The vehicle structure of the EQC allows for the special requirements of the electrical components and battery and is configured to achieve the hallmark high safety level. For example, a new subframe surrounds the drive components located in the front section, and this unit is supported by the usual mounting points. As the battery is housed in the vehicle floor, the EQC also has a low centre of gravity. This reduces the risk of a rollover.

Crash gaps are integrated between the wings and the doors, and like the robust door handles they make it easier to open the doors after a frontal collision.

The high-voltage system: cut-off facilities in the event of a crash

The extensive experience of Mercedes-Benz with high-voltage drive systems has led to a multi-stage safety concept that deploys in the event of an accident.

Firstly, thanks to the specific design features of the EQC, the likelihood of an external short circuit caused by an accident is considerably reduced. The battery is surrounded by a robust frame with an integral crash structure. Deformation elements are installed between the frame and the battery, and these are able to absorb additional forces in the event of a severe side impact.

A battery protection shield in the front area of the battery is able to prevent the energy storage unit from being pierced by foreign objects.

The high-voltage system can also be shut down automatically in a crash, depending on its severity. A distinction is made between a reversible and an irreversible cut-off. In the case of a reversible cut-off, which occurs in less severe accidents, it is possible to switch the high-voltage system back on if a prior insulation measurement detects no faults. This means that vehicles still capable of being driven can continue their journey. Only in the case of very severe accidents, where the vehicle is anyway usually incapable of being driven, is the high-voltage system shut down irreversibly and unable to be activated without a repair. When shutting down, there is a provision to ensure that within a few seconds there is no residual voltage in the high-voltage system outside the battery that could cause injury.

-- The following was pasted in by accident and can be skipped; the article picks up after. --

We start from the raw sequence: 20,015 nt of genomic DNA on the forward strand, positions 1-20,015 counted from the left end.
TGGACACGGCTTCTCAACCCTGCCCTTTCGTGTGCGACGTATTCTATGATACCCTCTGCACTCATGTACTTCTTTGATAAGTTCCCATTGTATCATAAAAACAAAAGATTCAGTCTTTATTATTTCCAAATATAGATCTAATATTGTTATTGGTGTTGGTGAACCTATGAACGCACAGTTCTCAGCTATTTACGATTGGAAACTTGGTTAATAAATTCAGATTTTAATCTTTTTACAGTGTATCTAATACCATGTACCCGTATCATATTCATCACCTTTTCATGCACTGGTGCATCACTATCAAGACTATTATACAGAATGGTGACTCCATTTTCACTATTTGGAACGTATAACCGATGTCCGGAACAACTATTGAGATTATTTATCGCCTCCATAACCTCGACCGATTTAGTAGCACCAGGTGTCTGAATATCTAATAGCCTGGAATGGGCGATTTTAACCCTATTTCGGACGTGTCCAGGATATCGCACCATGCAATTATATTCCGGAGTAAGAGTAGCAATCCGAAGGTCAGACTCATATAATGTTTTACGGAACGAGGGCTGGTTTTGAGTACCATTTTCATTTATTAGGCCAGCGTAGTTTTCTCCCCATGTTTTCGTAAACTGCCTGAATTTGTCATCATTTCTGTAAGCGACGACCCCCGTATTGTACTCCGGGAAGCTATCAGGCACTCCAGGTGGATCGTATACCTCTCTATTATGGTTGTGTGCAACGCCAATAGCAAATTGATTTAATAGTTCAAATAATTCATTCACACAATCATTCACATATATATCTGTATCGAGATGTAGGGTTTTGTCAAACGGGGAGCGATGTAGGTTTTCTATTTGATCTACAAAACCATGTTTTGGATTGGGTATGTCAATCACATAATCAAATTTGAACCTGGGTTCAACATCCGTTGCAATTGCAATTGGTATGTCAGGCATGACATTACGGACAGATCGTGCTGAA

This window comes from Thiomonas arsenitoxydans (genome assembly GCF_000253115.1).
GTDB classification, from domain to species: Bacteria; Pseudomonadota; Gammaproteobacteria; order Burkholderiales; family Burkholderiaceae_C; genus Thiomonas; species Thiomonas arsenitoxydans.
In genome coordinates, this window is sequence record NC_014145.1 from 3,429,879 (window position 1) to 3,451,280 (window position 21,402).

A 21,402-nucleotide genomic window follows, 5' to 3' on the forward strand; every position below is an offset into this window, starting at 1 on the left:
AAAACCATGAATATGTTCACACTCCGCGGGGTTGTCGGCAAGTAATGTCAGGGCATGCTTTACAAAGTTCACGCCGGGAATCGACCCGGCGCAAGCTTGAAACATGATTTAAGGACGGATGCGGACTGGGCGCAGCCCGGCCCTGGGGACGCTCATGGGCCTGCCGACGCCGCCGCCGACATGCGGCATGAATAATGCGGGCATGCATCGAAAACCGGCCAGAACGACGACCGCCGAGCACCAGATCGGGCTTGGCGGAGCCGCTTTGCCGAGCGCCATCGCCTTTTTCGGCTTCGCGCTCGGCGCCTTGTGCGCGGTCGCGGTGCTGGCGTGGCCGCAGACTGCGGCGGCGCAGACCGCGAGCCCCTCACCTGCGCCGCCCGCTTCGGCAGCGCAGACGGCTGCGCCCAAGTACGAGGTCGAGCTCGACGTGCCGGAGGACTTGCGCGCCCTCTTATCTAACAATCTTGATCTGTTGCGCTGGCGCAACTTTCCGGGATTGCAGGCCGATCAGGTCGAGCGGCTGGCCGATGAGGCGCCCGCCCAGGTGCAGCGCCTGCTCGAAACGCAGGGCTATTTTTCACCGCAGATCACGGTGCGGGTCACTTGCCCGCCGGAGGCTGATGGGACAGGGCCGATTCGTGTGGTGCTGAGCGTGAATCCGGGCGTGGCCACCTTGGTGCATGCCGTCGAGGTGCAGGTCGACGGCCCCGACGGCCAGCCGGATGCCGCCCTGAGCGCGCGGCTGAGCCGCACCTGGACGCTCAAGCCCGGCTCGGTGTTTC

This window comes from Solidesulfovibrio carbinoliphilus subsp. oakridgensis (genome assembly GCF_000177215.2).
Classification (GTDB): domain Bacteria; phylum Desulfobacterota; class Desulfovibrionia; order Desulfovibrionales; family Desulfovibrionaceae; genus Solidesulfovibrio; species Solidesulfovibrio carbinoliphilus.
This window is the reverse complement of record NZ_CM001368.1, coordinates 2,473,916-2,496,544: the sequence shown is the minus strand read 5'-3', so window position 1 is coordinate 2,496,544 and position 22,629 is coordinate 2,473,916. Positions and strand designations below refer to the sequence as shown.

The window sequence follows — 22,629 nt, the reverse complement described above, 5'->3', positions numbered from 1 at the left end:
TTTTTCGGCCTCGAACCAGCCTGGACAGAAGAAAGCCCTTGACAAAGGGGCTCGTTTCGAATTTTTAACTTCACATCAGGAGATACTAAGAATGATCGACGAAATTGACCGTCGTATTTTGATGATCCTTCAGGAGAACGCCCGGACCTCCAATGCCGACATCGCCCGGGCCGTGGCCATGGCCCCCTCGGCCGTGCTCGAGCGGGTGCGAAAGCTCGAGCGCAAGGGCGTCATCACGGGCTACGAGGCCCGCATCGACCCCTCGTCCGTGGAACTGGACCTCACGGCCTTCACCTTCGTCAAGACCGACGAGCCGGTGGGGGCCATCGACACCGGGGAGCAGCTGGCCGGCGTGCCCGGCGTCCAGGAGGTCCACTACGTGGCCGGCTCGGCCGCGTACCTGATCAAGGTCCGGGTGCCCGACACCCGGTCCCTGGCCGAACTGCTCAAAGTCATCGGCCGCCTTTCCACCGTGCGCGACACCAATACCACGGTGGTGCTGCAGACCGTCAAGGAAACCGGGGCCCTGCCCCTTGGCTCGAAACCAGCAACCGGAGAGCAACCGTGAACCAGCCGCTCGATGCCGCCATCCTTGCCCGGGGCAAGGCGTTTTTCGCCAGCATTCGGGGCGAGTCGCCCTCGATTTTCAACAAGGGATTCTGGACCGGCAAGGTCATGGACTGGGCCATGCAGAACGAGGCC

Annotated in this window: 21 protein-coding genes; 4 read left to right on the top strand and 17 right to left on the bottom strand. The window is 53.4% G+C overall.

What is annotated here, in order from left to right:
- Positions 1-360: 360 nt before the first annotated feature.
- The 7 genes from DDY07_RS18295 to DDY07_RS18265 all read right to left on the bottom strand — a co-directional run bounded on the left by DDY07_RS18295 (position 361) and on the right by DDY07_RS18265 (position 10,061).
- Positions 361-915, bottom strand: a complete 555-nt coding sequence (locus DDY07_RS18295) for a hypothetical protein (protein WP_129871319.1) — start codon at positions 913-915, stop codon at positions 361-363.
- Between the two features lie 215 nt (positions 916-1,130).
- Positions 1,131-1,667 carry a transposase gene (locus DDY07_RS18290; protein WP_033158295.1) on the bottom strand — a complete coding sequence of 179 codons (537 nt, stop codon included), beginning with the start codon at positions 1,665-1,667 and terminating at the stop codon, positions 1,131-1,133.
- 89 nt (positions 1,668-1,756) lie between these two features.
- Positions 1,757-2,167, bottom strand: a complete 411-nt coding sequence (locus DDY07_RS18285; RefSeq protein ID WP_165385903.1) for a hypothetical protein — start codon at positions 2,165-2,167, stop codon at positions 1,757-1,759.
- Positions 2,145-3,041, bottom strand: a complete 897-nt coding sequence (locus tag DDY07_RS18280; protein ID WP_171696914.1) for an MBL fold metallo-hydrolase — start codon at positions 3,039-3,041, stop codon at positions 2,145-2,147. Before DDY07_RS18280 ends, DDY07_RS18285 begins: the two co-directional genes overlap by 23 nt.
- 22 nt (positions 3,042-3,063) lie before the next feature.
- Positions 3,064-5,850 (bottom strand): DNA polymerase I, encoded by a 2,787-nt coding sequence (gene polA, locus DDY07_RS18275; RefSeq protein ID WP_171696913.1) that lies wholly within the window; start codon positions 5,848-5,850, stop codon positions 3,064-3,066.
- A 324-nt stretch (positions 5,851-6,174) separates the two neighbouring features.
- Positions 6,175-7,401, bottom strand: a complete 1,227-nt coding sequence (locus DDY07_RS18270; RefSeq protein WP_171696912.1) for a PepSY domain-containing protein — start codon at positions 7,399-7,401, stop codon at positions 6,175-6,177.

There are also shutdown points where emergency teams can deactivate the high-voltage system manually. The cut-off switch is located in the engine compartment. In addition there is an alternative shutdown point in the form of a marked cable loop as a cutting point in the fuse box on the driver's side of the cockpit. This is intended for use by the emergency services if they are unable to reach the shutdown switch in the motor compartment.

Another feature of the comprehensive high-voltage safety concept is that the charging process is automatically stopped if an impact is detected when stationary at a quick-charging station (DC charging). During a charging process, the vehicle's onboard electrical system and therefore the airbag control unit is usually switched off. So that the charging process is nonetheless ended during a possible impact when quick-charging the vehicle at a DC station, an additional impact sensor system is integrated into the DC box. If it detects a collision with the vehicle, the charging process is automatically stopped.

The battery: multi-stage protection concept for normal operation

The battery itself also features its own multi-stage safety system for day-to-day operation. This includes e.g. monitoring the temperature, voltage and insulation. In normal operation, if a fault is detected here, it can lead to the battery being shut down. A continuously self-monitoring safety system prevents overheating and overloading in different operating states.